Dear Bob, here are some photos of my life here on the campus of Concordia Seminary. I love kids, working with the grounds crew, swimming, playing with my dog friends, and especially my own family people.
With republicans now holding a majority in the senate, any Supreme Court vacancy will be very difficult for President Obama to fill. Although none of the 9 have given any indication they plan to retire anytime soon, with the age of some of them, you just never know.
Elections have consequences as we've heard the past few years and this is another.
It will up to people smarter than me to figure all this out, but my impression is those who voted are weary of the president, weary of policies very few want, weary of the large cadre of journalists who insist on protecting the same.
Tweet from @MZHeminway : Imagine how confused people in most newsrooms must be, full of people who don't know a single person who voted GOP.
One item of note: 27 senators who voted for Obamacare will not be part of the new senate.
Also from @iowahawk: This is not as much a mandate for republicans as it is a restraining order on democrats.
The echoes of Howard Dean's scream of states back in 2004 came back to me last night as I followed the election returns showing one republican after another winning senate, house and governorships. Remember Dean after he lost a primary election in Iowa? In his concession speech he began screaming out the states he was going to be fighting for. "We're going to go to New Hampshire and South Carolina and Oklahoma and Arizona and North Dakota and New Mexico and California and Texas and New York and Michigan..yeeoooow
Anyhow, as the night went on as one state after went to republicans (Illinois! Maryland!) Dean's list of states scream cut through my memory.
The two candidates running for office which I singled out as interesting yesterday both won. Everyone who followed the 2014 election even casually already knows Iowa elected Joni Ernst as their next senator. Yay! Rah!
Sean Duffy, incumbent House representative won re-election in Wisconsin.
I have to confess, for the first time ever I wish I lived in Iowa so I could vote for Joni Ernst for senate. What a cool woman she is. This story from last night, along with photos, has put me squarely in her camp and I'll be watching the Iowa returns pretty darn closely. Unfortunately, Iowa won't close their polls til 9. NINE! Seriously? 9 ?
Rep Sean Duffy is running for re-election in northern Wisconsin. Some say he may be the next big star in conservative politics. Frankly, I've never heard of him, but this story is fun and I plan to follow his election returns tonight.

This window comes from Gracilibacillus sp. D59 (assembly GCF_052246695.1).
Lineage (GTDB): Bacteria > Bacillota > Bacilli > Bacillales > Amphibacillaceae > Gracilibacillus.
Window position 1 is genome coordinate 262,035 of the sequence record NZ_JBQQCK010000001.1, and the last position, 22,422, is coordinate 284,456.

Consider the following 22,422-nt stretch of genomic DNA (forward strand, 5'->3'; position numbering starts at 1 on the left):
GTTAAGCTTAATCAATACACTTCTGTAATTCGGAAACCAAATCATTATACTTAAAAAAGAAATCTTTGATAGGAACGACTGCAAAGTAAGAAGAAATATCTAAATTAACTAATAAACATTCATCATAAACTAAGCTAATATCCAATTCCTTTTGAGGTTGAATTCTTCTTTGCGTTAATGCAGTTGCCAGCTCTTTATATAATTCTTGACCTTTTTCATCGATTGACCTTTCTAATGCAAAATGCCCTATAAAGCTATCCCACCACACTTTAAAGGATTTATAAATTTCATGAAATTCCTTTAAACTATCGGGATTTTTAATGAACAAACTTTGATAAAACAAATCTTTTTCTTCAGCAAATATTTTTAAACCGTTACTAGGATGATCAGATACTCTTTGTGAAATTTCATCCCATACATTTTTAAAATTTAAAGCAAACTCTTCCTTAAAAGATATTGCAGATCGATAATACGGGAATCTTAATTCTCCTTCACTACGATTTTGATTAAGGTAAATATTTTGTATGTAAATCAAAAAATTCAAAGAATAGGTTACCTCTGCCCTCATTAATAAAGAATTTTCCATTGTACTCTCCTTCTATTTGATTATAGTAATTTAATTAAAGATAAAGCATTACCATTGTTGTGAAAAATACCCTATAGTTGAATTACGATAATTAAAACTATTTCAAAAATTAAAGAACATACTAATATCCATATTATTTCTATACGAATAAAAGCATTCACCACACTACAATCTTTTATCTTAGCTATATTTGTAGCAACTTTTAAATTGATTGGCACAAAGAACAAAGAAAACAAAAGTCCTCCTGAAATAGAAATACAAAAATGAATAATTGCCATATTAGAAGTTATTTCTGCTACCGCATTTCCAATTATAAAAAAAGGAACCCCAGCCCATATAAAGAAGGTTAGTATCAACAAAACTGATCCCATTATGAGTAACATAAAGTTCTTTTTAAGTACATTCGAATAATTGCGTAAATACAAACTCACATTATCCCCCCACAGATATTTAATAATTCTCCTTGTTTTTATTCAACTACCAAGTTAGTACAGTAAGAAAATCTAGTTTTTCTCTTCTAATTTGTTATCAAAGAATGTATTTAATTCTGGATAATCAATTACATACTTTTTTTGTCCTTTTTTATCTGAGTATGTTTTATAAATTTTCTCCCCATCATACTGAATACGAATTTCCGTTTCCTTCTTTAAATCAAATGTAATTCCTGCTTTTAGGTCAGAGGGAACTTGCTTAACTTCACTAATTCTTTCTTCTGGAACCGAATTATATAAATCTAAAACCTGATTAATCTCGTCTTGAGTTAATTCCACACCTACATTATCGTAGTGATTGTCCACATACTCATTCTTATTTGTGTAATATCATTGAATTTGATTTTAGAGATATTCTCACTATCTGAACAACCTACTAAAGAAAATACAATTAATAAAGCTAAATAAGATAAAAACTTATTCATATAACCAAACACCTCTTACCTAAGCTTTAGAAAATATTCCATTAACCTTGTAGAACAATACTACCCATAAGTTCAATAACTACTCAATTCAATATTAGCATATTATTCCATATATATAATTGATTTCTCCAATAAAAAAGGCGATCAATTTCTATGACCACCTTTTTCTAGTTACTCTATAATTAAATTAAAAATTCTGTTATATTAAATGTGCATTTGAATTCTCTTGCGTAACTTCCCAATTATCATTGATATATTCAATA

"A Sean Duffy campaign stop is a sight to behold. The Wisconsin Republican trucks around his district with his wife, Rachel Campos-Duffy, and their seven kids (ages 6 months to 15 years) as well as their campaign staff. There’s a very high child-to-staffer ratio. One of the young girls always totes her stuffed dog, Ra-Ra, and the whole family, including the 6-month-old, sports black-and-red plaid. It’s all very on-brand, as Duffy was a lumberjack in another life. No child has yet been left behind at an event.
Duffy has one of the more interesting résumés in Congress. As well as lumberjacking and working as a bus driver for a year in the ski town of Breckenridge, Colorado, he was a cast member on TheReal World: Boston and Road Rules: All Stars, where he and his wife met. Though his national name recognition is probably lower now than during the zenith of his MTV days, he has fans in higher places. If anyone can parlay reality television celebrity into genuine public policy clout—and this would be a big if—it’s Duffy."
Picture of Duffy with his family all dressed in red/black plaid lumber jackets at the link. It's a nice relief from all the stern-ness in most other places.
I'm guessing donuts are flying out of bakeries by the dozens today as precinct captains and others bring them to polling places for election officials. Also donuts probably being set out for those working to get out the vote and in campaign headquarters.
Waking up this morning with one eye on the tv news and the other eye on social media, I've noticed a few things being said and done with this election that strike me as interesting.
For weeks there has been a sort of acceptance of the idea that the GOP has a good chance to take over the senate and so today:
Suddenly there is discussion among the media talking heads about "getting rid of midterms". This leads to the conclusion that among national journalists the only election that really counts is the presidential.
GOP winners need to be gracious.
When democrats in office are in trouble in the polls voters are portrayed as anti-incumbent, not anti-democrat. The reverse is never true.
Local St. Louis news stations are camping out in Ferguson polling places.
I do believe, despite all the GOP leading hype, that the democrats have a ground game that has been quietly working behind the scenes to get their vote out.
The oddest thing: Polls in North Carolina open at 6:30. Most states open on the hour.
Post-Dispatch columnist, Bill McClellan, has a piece today relating the Illinois Congressional race between Ann Callis and Rodney Davis. Seems the national democrats have quietly pulled away from Callis believing her chances of winning are slim, "essentially out of reach for democrats".
Most of the column is a subtle/friendly promo for Ann Callis which he has a perfect right to do. While he does not diss Davis in any way, his support for Callis is quite evident and most likely he hopes Illinois voters will be persuaded.
If you're an Illinois voter this column will be interesting, but just once I'd like to see local republicans be portrayed in similar manner.
In an aside, this is the second day in a row a P-D online story comes up with the actual story blanked out. I don't believe it is our internet since every other site works fine.